I can’t resist making a top-level post here.
Wayne has asked, “What are some examples, from the Roman or any other empire, of figures who attempted (either in vain or successfully) to slow the decline of their civilizations?”
Not surprisingly, my first thought is of Belisarius, the Last Roman, “the Africanus of new Rome” as Gibbon described him. So you don’t wanna hear more Gibbon? Don’t bring up, or provoke me to bring up, Belisarius, the namesake of my other blog ;-].
…the Roman armies were animated by the spirit of Belisarius; one of those heroic names which are familiar to every age and to every nation.
Belisarius is known to history as one of the great generals of all time. Thomas Edward Lawrence, of Arabian fame, lists in his magnificent Seven Pillars of Wisdom the five generals he studied at Oxford. The five, if memory serves (I don’t have a copy handy), were Hannibal, Napoleon, von Clausewitz, Marshall Foch, and Belisarius.
The great Pompey might inscribe on his trophies, that he had defeated in battle two millions of enemies, and reduced fifteen hundred cities from the Lake Maeotis to the Red Sea: but the fortune of Rome flew before his eagles; the nations were oppressed by their own fears, and the invincible legions which he commanded, had been formed by the habits of conquest and the discipline of ages. In this view, the character of Belisarius may be deservedly placed above the heroes of the ancient republics. His imperfections flowed from the contagion of the times; his virtues were his own, the free gift of nature or reflection; he raised himself without a master or a rival; and so inadequate were the arms committed to his hand, that his sole advantage was derived from the pride and presumption of his adversaries. Under his command, the subjects of Justinian often deserved to be called Romans…
Pompey, in other words, commanded a well-equipped and legendarily successful army; Belisarius was saddled with a poorly equipped and reviled force, and conquered largely through his own genius.
The Wikipedia points out that Belisarius was granted the last Roman triumph ever given for his defeat of the Vandal king Gelimer. His success, not surprisingly in an era of courtiers and flatterers, made a lot of enemies.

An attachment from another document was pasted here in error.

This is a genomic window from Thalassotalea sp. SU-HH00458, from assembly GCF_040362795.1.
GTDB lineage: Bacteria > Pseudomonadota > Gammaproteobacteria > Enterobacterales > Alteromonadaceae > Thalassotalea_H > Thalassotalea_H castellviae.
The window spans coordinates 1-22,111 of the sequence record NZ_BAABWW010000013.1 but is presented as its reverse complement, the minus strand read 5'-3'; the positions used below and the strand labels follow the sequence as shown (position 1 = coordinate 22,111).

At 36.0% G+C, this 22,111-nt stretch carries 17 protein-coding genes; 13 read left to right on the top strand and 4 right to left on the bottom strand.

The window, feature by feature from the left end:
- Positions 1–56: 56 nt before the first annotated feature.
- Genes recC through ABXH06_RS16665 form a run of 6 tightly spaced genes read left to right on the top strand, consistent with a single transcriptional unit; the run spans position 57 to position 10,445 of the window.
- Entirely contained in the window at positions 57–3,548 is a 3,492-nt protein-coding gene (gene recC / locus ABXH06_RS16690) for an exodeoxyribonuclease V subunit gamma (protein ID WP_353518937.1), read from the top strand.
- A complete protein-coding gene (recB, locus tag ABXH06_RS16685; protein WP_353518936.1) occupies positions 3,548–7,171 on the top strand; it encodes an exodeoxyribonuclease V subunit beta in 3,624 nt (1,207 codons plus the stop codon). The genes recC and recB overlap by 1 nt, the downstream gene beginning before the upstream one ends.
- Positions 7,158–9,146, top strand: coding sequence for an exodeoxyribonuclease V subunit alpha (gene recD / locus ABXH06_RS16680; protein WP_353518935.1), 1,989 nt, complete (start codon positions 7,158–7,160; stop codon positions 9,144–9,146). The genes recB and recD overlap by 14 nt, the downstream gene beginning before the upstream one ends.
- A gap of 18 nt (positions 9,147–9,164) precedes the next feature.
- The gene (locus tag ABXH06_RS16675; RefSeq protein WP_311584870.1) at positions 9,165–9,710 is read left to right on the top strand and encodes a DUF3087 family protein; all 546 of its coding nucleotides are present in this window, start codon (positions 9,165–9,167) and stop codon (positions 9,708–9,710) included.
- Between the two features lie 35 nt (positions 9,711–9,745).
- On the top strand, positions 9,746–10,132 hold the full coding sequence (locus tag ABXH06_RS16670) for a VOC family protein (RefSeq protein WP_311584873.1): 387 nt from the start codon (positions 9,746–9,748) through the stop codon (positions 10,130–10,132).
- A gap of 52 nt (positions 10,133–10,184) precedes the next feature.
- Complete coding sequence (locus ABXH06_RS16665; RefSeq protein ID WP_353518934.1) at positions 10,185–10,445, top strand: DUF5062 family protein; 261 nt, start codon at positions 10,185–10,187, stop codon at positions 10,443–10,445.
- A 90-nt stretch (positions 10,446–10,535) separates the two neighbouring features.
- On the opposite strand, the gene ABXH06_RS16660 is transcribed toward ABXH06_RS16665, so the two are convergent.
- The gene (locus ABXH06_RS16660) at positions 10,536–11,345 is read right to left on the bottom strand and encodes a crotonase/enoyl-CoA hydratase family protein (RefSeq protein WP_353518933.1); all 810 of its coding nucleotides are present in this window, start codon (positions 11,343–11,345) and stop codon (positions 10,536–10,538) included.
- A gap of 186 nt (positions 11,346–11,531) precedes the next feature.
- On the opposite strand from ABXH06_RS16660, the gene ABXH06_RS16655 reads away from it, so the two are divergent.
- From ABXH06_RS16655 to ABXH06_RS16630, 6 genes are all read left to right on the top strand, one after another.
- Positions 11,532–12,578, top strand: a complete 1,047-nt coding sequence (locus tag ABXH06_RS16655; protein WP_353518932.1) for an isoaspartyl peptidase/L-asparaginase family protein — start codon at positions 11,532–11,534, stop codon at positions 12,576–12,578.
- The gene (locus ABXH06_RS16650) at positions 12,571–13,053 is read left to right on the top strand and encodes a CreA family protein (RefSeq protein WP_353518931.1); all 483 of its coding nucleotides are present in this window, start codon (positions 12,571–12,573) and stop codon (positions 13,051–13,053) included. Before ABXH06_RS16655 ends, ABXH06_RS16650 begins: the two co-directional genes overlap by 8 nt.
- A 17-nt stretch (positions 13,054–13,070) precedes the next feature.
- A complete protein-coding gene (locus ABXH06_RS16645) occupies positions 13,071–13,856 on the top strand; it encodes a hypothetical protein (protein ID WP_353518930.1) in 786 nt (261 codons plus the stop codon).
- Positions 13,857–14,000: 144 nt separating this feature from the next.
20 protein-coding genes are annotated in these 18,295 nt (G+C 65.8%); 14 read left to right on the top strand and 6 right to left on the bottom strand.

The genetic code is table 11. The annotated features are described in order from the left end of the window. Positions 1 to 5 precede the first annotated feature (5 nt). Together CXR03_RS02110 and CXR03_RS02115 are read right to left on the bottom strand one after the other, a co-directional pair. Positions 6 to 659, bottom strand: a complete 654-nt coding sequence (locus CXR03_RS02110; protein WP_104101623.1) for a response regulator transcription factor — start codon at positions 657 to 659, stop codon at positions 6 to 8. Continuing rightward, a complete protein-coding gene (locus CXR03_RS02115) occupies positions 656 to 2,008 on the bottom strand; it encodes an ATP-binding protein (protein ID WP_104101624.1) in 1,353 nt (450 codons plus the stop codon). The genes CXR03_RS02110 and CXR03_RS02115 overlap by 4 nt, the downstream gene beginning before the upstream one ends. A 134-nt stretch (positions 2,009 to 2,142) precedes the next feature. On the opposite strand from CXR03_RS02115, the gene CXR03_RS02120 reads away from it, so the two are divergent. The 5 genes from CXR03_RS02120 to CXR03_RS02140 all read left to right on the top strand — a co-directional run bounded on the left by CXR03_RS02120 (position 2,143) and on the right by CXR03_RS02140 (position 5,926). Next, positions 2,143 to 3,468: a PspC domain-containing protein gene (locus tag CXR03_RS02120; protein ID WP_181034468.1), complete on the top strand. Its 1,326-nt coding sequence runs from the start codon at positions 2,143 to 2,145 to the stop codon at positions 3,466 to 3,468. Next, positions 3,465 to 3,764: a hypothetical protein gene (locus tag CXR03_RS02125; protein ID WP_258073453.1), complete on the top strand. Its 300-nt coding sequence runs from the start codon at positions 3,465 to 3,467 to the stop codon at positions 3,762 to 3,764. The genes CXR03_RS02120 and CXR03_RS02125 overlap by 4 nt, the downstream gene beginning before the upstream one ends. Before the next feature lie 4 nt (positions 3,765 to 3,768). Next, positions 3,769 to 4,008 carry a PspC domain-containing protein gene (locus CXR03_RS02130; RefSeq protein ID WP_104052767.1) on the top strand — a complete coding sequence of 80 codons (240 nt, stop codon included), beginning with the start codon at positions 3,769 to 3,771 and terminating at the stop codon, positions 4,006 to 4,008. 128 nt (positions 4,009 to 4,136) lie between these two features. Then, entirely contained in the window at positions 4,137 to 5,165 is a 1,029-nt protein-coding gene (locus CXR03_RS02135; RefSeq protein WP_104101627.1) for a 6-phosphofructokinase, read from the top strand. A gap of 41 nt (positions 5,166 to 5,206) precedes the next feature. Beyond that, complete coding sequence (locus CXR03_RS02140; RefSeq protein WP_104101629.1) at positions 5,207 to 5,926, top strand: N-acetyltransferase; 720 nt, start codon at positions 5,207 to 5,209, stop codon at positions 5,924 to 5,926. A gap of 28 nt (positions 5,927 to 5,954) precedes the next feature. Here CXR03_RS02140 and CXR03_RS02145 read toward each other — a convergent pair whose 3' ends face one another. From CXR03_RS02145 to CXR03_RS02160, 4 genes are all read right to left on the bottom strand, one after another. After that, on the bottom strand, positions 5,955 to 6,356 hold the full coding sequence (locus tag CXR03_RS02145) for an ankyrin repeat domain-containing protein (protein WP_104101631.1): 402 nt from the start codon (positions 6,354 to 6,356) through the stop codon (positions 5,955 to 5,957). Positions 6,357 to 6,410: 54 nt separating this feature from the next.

…flattery adheres to power, and envy to superior merit. The chiefs of the Roman army presumed to think themselves the rivals of a hero. Their private despatches maliciously affirmed, that the conqueror of Africa, strong in his reputation and the public love, conspired to seat himself on the throne of the Vandals. Justinian listened with too patient an ear; and his silence was the result of jealousy rather than of confidence. An honourable alternative, of remaining in the province, or of returning to the capital, was indeed submitted to the discretion of Belisarius; but he wisely concluded, from intercepted letters and the knowledge of his sovereign’s temper, that he must either resign his head, erect his standard, or confound his enemies by his presence and submission. Innocence and courage decided his choice; his guards, captives, and treasures, were diligently embarked; and so prosperous was the navigation, that his arrival at Constantinople preceded any certain account of his departure from the port of Carthage. Such unsuspecting loyalty removed the apprehensions of Justinian; envy was silenced and inflamed by the public gratitude; and the third Africanus obtained the honours of a triumph, a ceremony which the city of Constantine had never seen, and which ancient Rome, since the reign of Tiberius, had reserved for the auspicious arms of the Caesars. … Instead of ascending a triumphal car drawn by four horses or elephants, the modest conqueror marched on foot at the head of his brave companions; his prudence might decline an honour too conspicuous for a subject; and his magnanimity might justly disdain what had been so often sullied by the vilest of tyrants. The glorious procession entered the gate of the hippodrome; was saluted by the acclamations of the senate and people; and halted before the throne where Justinian and Theodora were seated to receive homage of the captive monarch and the victorious hero. They both performed the customary adoration; and falling prostrate on the ground, respectfully touched the footstool of a prince who had not unsheathed his sword, and of a prostitute who had danced on the theatre; some gentle violence was used to bend the stubborn spirit of the grandson of Genseric; and however trained to servitude, the genius of Belisarius must have secretly rebelled.